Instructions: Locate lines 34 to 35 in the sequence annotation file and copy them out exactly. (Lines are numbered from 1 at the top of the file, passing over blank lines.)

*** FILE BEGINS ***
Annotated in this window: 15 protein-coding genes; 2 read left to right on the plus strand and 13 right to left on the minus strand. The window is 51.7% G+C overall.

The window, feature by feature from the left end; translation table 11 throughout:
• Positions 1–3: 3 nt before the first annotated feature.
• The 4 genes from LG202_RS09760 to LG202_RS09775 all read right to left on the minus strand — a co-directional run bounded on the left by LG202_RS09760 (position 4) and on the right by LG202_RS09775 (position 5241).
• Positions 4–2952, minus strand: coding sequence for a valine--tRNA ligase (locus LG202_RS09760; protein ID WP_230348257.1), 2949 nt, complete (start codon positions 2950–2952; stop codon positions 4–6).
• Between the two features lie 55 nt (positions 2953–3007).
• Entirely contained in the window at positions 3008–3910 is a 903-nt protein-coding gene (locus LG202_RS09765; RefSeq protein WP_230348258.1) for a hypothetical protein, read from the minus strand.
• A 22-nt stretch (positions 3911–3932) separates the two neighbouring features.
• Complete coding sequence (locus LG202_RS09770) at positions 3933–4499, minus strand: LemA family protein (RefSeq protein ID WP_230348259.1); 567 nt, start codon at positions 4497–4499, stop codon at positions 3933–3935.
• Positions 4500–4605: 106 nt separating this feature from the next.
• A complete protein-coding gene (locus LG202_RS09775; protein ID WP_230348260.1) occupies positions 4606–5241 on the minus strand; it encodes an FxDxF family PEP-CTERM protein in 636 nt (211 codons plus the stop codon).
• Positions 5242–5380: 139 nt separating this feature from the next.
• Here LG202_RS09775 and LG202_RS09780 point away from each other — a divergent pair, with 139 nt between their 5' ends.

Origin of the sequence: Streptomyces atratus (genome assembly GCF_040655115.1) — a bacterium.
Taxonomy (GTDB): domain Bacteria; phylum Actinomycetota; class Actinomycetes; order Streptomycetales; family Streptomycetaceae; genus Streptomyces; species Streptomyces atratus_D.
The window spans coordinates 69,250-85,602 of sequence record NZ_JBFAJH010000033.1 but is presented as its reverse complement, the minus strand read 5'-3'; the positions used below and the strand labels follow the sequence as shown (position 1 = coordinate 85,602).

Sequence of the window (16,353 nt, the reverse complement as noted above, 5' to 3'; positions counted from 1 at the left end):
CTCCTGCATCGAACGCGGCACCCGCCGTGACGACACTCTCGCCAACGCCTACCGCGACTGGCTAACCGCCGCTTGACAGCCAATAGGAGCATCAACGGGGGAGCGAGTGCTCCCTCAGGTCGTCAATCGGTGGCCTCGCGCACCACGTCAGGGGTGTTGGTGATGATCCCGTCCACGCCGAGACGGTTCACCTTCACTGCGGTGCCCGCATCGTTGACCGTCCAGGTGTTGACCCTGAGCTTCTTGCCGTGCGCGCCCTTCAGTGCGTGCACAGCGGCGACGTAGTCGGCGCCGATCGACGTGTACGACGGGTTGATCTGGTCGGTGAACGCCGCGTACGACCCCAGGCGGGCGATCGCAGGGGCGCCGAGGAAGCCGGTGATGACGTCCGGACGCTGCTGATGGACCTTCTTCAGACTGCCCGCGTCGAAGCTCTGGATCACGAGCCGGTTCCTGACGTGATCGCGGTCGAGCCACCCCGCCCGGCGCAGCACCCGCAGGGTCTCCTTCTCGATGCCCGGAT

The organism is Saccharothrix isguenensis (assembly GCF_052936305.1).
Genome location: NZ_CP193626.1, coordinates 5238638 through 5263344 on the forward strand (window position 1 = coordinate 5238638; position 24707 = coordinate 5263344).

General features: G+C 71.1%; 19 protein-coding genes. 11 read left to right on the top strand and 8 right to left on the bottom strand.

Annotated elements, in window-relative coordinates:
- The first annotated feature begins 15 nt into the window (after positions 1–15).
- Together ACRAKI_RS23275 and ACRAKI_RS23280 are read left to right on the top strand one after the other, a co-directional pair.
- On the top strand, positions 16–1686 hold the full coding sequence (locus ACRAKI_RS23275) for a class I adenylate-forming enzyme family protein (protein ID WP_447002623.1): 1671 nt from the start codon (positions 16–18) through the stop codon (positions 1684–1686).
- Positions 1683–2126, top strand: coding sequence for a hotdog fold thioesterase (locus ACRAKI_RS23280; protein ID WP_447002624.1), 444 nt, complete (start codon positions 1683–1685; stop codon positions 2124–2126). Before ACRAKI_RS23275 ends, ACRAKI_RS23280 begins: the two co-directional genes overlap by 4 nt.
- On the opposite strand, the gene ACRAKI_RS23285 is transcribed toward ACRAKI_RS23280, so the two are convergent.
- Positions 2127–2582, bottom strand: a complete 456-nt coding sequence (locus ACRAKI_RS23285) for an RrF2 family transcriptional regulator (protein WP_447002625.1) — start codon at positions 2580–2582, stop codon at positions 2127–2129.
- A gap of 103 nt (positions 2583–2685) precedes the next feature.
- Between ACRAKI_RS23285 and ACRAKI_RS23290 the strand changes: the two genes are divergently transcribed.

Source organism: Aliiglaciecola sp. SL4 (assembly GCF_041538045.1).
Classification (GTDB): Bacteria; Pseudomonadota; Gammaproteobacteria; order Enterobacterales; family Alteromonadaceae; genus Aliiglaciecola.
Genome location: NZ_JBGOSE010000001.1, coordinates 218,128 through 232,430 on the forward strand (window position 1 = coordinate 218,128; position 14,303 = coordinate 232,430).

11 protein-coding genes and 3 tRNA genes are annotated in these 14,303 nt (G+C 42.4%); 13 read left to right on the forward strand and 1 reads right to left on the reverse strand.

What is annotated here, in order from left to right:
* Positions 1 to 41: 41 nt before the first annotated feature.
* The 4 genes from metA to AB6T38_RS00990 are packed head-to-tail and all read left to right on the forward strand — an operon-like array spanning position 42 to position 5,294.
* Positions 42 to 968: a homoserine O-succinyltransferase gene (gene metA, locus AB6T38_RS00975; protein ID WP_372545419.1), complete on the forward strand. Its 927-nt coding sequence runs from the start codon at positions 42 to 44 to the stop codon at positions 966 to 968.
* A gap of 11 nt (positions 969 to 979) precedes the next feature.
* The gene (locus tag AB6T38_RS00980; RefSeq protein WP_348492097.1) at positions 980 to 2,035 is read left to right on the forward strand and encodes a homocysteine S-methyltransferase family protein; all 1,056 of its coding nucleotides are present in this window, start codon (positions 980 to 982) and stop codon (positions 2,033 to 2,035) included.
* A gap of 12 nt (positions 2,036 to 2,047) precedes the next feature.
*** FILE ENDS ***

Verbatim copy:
11 protein-coding genes and 3 tRNA genes are annotated in these 14,303 nt (G+C 42.4%); 13 read left to right on the forward strand and 1 reads right to left on the reverse strand.

What is annotated here, in order from left to right: